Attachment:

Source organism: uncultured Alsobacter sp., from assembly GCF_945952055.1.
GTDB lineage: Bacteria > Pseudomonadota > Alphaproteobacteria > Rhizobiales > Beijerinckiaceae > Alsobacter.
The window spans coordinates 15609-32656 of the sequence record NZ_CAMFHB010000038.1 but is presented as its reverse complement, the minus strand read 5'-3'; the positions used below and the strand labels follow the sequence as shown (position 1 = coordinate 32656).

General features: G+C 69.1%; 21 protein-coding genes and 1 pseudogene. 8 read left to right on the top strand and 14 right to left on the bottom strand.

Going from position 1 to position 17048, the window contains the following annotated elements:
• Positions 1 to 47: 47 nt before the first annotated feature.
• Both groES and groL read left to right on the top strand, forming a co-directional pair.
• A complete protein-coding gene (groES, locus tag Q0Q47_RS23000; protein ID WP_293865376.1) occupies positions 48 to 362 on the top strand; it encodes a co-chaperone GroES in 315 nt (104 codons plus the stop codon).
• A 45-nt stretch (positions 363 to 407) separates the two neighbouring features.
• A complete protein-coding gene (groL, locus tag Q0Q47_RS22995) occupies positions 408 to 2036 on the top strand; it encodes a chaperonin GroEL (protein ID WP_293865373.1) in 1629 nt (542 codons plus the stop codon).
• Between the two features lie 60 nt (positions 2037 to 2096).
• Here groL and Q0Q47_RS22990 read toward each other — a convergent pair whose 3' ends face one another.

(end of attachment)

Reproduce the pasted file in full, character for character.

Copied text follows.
Source organism: uncultured Alsobacter sp., from assembly GCF_945952055.1.
GTDB lineage: Bacteria > Pseudomonadota > Alphaproteobacteria > Rhizobiales > Beijerinckiaceae > Alsobacter.
The window spans coordinates 15609-32656 of the sequence record NZ_CAMFHB010000038.1 but is presented as its reverse complement, the minus strand read 5'-3'; the positions used below and the strand labels follow the sequence as shown (position 1 = coordinate 32656).

General features: G+C 69.1%; 21 protein-coding genes and 1 pseudogene. 8 read left to right on the top strand and 14 right to left on the bottom strand.

Going from position 1 to position 17048, the window contains the following annotated elements:
• Positions 1 to 47: 47 nt before the first annotated feature.
• Both groES and groL read left to right on the top strand, forming a co-directional pair.
• A complete protein-coding gene (groES, locus tag Q0Q47_RS23000; protein ID WP_293865376.1) occupies positions 48 to 362 on the top strand; it encodes a co-chaperone GroES in 315 nt (104 codons plus the stop codon).
• A 45-nt stretch (positions 363 to 407) separates the two neighbouring features.
• A complete protein-coding gene (groL, locus tag Q0Q47_RS22995) occupies positions 408 to 2036 on the top strand; it encodes a chaperonin GroEL (protein ID WP_293865373.1) in 1629 nt (542 codons plus the stop codon).
• Between the two features lie 60 nt (positions 2037 to 2096).
• Here groL and Q0Q47_RS22990 read toward each other — a convergent pair whose 3' ends face one another.